The 3 bills below address a new right to a Medigap policy without a health screening, and oversight and regulations regarding health insurance and long-term care insurance premium rate increases. Join us in supporting the swift passage of these bills by contacting your local California State Representatives today.
AB 151 – Adds the right to a Medigap when premiums increase in Medicare Advantage (MA) plans
AB 151, introduced by State Assembly member William Monning, will give beneficiaries an additional guaranteed right to purchase a Medigap policy without a health screening. Under current law, beneficiaries have guaranteed rights to a Medigap policy following certain events, including the loss of previous health benefits from another system such as an employer or Medi-Cal. (See our section: Your Rights to Purchase a Medigap Policy for a list of all guaranteed issue rights). They also have the right to a Medigap policy if an MA plan drops their treating provider from the plan’s network or increases copayments, but not premiums. Currently a Medicare beneficiary can only exercise this right if their MA plan also issues Medigap coverage, which some companies providing Medicare Advantage plans do not. This means that for some beneficiaries who are in MA plans sponsored by companies that do not also sell Medigaps, this right is of little use to them.. Adding the right to purchase a Medigap from other companies when MA plan premiums increase, would extend protection to more beneficiaries.
AB 52 – Gives the Insurance Commissioner and the Department of Managed Health Care the authority to review health insurance premium rates and deny or modify proposed rate increases
For many years, older consumers have been subjected to a steady onslaught of premium increases as they struggle to hold on to their health insurance coverage until they are old enough for Medicare. Many of these individuals and their families have accepted huge deductibles and large copayments in an attempt to reduce their accelerating premiums, and some have been forced into medical bankruptcy.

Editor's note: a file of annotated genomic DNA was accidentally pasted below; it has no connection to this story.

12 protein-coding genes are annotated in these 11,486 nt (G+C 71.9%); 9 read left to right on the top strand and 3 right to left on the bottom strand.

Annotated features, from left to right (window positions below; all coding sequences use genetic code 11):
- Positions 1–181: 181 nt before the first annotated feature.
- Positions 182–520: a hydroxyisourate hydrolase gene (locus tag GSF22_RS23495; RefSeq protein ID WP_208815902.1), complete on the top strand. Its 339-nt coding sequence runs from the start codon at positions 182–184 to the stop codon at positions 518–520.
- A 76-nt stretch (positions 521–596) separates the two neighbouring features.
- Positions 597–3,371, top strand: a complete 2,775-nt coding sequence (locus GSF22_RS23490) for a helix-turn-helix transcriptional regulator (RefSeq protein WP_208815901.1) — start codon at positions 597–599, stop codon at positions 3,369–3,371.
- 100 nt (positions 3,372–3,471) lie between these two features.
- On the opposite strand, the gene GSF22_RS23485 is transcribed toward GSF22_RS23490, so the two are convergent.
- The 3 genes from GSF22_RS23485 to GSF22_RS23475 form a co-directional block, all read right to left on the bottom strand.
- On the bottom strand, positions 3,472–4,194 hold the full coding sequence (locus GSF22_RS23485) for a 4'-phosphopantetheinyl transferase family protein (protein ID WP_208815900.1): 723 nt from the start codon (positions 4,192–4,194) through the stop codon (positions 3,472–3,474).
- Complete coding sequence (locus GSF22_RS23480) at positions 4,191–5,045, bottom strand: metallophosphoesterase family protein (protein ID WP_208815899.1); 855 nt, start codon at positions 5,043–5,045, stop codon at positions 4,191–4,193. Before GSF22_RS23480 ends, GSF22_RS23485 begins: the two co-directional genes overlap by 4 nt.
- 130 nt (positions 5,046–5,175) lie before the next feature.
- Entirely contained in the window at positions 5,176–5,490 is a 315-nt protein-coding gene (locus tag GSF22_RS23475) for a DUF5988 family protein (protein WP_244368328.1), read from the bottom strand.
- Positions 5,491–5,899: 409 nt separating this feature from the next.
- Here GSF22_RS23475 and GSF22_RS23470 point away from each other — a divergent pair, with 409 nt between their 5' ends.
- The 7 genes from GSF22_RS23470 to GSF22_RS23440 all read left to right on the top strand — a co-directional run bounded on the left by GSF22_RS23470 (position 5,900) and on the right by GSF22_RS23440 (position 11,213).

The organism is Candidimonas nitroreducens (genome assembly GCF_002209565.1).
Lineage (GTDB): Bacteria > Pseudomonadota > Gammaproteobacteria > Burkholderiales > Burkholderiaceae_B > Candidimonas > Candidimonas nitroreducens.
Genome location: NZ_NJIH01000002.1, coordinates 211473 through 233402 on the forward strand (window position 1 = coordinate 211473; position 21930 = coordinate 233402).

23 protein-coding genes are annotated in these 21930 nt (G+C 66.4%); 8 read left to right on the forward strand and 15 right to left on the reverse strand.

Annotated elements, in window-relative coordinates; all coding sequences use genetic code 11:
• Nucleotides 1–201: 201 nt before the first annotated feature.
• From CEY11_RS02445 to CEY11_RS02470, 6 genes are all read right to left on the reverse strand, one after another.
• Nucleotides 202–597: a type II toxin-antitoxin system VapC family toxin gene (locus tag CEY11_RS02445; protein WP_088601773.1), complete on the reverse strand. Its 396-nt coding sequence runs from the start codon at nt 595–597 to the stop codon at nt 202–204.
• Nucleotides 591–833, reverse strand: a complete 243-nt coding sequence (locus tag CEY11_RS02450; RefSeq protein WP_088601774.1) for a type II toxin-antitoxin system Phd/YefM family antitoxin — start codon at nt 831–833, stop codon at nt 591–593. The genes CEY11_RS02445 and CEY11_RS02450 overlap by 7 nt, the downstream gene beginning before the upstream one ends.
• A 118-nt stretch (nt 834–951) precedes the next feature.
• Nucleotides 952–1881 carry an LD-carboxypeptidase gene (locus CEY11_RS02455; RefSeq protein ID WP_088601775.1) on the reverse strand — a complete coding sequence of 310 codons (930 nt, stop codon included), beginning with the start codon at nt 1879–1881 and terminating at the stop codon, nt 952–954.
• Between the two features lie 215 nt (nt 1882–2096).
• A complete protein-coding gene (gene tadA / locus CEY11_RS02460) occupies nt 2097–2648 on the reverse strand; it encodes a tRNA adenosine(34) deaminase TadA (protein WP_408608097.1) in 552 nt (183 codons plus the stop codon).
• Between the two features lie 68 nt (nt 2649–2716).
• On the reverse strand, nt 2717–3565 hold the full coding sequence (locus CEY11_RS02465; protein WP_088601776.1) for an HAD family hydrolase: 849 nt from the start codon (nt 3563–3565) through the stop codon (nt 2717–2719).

AB 52 will give the Insurance Commissioner and the Department of Managed Health Care new tools to ensure that health insurance rates have been reviewed, are fair, and are not excessive or unfairly discriminatory. The authority to review rates and deny or modify rates is essential for state regulators to ensure that health insurance sold in this state is fairly priced.
AB 999 – Implements new strategies to control long-term care insurance rate increases
AB 999 takes some significant steps forward in attempting to stabilize a market that has been tarnished by rate increases, some as high as 60%, and others in smaller annual amounts spread over a period of years. This bill offers some new approaches to stabilization in response to previous failed attempts, namely long-term care rate stabilization standards included in the National Association of Insurance Commissioners’ (NAIC) model. This model formed the foundation for SB 898 which became law more than a decade ago. Some of AB 999’s new approaches include the following requirements:
- Prohibit rate increases more frequently than once every 5 years for pre-stabilization policies and 10 years for post-stabilization policies. Limiting rate increases to specified time periods may put insurers on notice that rate increases will be examined more carefully and will be harder to get. However, the Department of Insurance will have to ensure that companies don’t’ store up rate increases knowing they have a window of opportunity to impose an increase every 5 or 10 years.
- Establish that a company may not target a lifetime loss ratio lower than the higher of the minimum required by law and the target loss ratio disclosed in a past rate filing by the company. This may reduce the likelihood of an insurer using a low balled “teaser rate” in an attempt to gain market share from its higher priced competitors.
- Require that rate increase filings take into account the experience across all forms of LTC policies written by that insurer and its affiliate, thereby pooling the successful and unsuccessful experiences of both current and past LTC insurance products. Insurers would be required to base a rate increase upon experience spread across all forms of LTC policies written in the state to discourage companies from rapidly closing off certain products of business while introducing new products with minor variations.
- Establish that, for new policy pricing, the insurer cannot shift the impact of the insurer’s poor investment results on to the insured. When an insurer overestimates anticipated investment return, the shortfall is often passed onto consumers in the form of a rate increase to make up the difference. Insurers, not consumers, should bear the consequences of less than expected investment return.
- CHA supports AB 999 in the hopes that these changes will prevent continuation of this cycle of premium increases that have to be paid by policyholders, often close to the time they need care and want to tap their benefits. Neither consumers nor the state’s Medicaid program benefit when consumers invest for many years in high priced coverage that is lost shortly before they need to use their benefits, or when consumers exhaust their resources in an attempt to retain their high priced coverage.